Pigeons who, the minute you hold them, show you the mold they’ve been cast from, don’t do this because of vitality. No. I believe it’s more a sign of willpower. This characteristic is also transmitted differently. You can check that on Table Four of the previous article. I believe that it is possible for a pigeon with plenty of character, but no vitality to rate high in the races, while a pigeon who only has vitality, but no trace of character will end up much, much lower in results.
You can only make this comparison on a distance which suits the birds. The most famous pigeons, and you all know them by name, all were birds who excelled in character traits. The same holds for horse racing. There the emphasis is also on performance, and there are many examples to prove my point. Often you can’t even come close to a top horse(perhaps only the trainer may) and such high-spirited horses can never be tamed down completely. People are still remembering some of these horses from centuries ago, because they were able to pass on this characteristic so well from generation to generation. Often this characteristic isn’t liked in cows or pigs, and although I don’t know much about greyhounds, I would assume they like to find it there.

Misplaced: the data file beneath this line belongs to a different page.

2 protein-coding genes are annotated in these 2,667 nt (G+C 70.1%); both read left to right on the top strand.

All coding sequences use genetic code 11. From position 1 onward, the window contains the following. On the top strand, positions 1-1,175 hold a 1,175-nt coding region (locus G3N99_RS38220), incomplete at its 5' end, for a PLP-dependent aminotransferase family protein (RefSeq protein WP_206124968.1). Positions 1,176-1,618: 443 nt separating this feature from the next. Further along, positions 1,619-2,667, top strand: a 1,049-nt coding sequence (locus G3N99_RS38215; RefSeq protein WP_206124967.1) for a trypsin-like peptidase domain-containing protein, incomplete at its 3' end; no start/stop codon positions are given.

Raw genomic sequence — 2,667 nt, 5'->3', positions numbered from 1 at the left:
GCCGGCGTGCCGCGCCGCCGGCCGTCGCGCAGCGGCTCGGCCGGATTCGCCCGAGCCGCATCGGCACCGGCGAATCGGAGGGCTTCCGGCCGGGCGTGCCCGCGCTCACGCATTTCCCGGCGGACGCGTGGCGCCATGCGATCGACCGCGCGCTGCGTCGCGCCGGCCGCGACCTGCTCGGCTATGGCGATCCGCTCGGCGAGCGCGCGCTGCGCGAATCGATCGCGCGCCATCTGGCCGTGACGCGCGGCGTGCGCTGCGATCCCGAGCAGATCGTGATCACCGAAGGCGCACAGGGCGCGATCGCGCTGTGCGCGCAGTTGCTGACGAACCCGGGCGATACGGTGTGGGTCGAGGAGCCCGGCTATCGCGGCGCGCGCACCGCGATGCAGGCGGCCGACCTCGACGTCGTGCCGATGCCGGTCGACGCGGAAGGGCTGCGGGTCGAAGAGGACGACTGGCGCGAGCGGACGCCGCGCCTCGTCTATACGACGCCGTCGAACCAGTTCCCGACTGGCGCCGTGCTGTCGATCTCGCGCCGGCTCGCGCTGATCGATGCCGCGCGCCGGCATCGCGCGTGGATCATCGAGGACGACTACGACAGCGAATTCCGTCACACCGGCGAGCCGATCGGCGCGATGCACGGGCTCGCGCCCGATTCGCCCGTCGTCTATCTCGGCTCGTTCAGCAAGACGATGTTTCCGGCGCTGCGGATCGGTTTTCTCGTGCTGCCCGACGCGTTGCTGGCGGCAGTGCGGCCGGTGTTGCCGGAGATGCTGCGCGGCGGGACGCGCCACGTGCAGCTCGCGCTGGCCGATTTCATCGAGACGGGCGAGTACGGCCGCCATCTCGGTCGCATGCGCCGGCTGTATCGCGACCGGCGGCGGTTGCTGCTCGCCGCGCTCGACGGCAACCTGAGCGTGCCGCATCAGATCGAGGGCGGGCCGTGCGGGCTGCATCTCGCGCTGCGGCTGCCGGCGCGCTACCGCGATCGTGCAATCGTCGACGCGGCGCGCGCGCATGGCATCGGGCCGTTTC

The traits-of-character, are of the utmost importance when it comes to transmitting qualities. I even believe that character is able to make all the other characteristics work better than they in reality are. And that’s the reason why the trait of character to me is the most important of all.
Steven van Breemen